Dental Disorders in Prairie Dogs

By PetMD Editorial on Sep. 14, 2010

Malocclusion, Improper Alignment of Teeth, or Odontoma in Prairie Dogs

Your prairie dog's teeth grow continuously. It's only by constant gnawing that it is able to file them down to a reasonable size. However, uneven positioning of the upper and lower teeth when the jaw is closed, known as malocclusion, sometimes occurs. This may cause an overgrowth of the incisors or cheek teeth. As maloccluded teeth continue to grow, nearby tissues may be damaged.

This, however, is just one of the many dental disorders that affect prairie dogs. Broken or fractured teeth may also occur. Odontoma, in which the root of the incisor enlarges to the point that the nasal passage becomes blocked, is another dental ailment. This can cause breathing difficulties, among other issues.


  • Improper alignment of the teeth
  • Overgrown/broken incisors
  • Difficulty eating
  • Drooling
  • Weight loss
  • Bleeding from the mouth
  • Dental abscesses


Malocclusion may occur due to heredity, lack of vitamin C, injury, or imbalances of certain minerals in the diet. Meanwhile, broken teeth often occurs when a prairie dog chews on the wire mesh or bars of a cage. The cause for odontoma is uncertain, but it may be related to vitamin or mineral imbal­ances, lack of sunlight, or inadequate wear or pressure on the incisor teeth.


Your veterinarian will conduct a thorough physical examination and will check your prairie dog’s mouth for any kind of abnormalities. In case of fracture and/or odontoma, an X-ray will be taken to confirm the diagnosis.


If your prairie dog is slobbering or drooling, your veterinarian will evaluate this problem carefully. The affected teeth may need to be clipped or filed to help your pet prairie dog's jaw close properly. If the problem continues, monthly dental visits with your veterinar­ian may be necessary.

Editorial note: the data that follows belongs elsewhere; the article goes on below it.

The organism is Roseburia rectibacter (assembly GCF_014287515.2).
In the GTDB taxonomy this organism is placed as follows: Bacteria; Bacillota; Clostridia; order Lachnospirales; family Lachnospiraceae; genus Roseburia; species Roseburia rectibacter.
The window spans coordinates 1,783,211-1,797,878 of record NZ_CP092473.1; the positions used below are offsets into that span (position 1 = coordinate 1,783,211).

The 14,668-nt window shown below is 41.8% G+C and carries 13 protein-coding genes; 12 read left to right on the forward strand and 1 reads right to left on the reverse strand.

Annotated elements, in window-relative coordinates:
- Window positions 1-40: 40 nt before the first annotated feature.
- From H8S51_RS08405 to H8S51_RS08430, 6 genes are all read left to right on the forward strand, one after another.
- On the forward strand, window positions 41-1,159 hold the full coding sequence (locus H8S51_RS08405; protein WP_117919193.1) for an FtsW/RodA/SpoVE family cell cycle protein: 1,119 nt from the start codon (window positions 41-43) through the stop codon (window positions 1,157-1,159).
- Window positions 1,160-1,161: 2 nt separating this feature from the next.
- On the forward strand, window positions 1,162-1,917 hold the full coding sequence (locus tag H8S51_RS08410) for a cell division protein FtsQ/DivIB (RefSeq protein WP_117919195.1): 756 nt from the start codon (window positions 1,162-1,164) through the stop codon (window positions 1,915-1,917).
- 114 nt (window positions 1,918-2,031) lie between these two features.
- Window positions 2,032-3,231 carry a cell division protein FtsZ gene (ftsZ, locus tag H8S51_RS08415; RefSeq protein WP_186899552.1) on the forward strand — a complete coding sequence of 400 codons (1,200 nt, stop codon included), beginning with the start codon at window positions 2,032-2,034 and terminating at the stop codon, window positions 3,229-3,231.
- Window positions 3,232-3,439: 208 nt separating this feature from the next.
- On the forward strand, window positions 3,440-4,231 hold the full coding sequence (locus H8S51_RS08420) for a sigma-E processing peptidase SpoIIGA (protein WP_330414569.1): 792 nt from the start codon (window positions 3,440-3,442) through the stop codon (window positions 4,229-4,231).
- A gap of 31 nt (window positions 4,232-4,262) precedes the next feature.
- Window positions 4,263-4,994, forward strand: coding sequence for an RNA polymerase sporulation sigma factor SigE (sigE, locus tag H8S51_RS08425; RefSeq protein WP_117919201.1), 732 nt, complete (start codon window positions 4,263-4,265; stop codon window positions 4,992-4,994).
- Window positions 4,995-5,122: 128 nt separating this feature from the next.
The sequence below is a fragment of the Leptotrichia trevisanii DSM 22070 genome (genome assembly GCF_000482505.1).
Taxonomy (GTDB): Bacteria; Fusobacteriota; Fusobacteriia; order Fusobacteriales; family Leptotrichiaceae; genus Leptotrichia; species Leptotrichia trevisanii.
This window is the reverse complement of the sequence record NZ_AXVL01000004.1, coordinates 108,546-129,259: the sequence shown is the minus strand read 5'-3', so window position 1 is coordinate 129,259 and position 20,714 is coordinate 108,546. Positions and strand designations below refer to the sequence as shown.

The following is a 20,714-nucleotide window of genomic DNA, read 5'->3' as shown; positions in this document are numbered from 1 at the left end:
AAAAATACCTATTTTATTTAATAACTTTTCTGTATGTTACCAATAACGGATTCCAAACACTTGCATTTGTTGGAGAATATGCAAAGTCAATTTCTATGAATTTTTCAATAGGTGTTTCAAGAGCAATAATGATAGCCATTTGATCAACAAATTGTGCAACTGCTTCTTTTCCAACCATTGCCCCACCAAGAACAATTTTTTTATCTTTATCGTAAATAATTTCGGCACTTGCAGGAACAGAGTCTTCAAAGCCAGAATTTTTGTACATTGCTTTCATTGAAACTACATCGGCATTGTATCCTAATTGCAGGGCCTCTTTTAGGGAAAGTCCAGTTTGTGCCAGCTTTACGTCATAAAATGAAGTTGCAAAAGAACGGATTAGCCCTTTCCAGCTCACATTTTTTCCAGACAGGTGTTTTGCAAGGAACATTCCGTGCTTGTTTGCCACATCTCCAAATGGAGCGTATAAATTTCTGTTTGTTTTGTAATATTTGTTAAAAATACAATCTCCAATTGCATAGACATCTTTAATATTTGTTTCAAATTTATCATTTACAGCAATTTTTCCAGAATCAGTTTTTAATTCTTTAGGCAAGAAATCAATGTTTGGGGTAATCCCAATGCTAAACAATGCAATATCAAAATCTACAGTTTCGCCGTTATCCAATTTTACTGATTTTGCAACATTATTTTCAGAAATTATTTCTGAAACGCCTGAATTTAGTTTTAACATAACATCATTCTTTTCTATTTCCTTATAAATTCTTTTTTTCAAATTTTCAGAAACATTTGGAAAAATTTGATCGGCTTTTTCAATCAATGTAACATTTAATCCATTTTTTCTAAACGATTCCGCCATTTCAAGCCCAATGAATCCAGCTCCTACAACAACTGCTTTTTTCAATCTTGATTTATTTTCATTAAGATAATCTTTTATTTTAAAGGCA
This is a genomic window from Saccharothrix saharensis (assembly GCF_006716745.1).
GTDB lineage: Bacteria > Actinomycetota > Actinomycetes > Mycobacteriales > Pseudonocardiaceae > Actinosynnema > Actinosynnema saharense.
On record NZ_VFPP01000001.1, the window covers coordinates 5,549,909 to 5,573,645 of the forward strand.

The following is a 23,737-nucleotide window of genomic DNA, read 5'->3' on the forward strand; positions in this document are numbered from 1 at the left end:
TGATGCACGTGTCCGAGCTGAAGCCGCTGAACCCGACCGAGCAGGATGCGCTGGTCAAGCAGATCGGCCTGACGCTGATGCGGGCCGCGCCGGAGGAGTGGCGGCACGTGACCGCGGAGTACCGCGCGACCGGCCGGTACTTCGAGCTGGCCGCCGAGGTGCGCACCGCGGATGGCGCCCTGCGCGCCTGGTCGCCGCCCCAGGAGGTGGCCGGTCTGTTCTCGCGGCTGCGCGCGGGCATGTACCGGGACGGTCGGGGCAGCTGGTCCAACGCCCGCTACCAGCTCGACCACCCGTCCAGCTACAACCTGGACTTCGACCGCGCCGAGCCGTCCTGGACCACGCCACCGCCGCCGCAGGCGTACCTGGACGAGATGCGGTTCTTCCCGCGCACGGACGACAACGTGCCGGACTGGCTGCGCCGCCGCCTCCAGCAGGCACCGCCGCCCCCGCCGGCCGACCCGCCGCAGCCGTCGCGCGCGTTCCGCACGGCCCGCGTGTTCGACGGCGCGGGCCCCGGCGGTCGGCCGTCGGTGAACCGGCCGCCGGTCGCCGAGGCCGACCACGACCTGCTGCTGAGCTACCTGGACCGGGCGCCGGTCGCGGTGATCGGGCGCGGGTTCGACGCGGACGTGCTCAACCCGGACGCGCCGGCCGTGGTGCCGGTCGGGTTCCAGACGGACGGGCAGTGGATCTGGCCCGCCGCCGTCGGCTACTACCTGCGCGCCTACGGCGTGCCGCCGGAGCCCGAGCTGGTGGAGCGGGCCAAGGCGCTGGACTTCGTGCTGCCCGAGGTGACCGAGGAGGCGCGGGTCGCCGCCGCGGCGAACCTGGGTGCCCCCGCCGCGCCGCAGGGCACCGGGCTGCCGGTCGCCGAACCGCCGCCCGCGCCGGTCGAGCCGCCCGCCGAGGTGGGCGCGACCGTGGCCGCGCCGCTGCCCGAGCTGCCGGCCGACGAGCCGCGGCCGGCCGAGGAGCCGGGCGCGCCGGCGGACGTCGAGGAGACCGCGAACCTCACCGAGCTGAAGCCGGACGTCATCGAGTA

Your veterinarian may also prescribe calcium and other vitamin and mineral supplements if your prairie dog has been found to have an improper dietary history. If teeth become fractured, your veterinarian will trim them to avoid further damage. In cases of odontoma, treatment can be difficult because it includes addressing the underlying causes as well as surgery to correct it.

Living and Management

Regularly administer the medications prescribed and the diet formulated to help remove the dietary imbalances. In addition, monitor your pet's teeth and schedule follow-up exams with your veterinarian so that any dental issues can be immediately assessed and resolved.


Malocclusion or odontoma developing due to dietary reasons can be prevented by feeding your prairie dog a well-balanced nutritious diet as well as mineral and vitamin supplements.

Featured Image: Ekleberry

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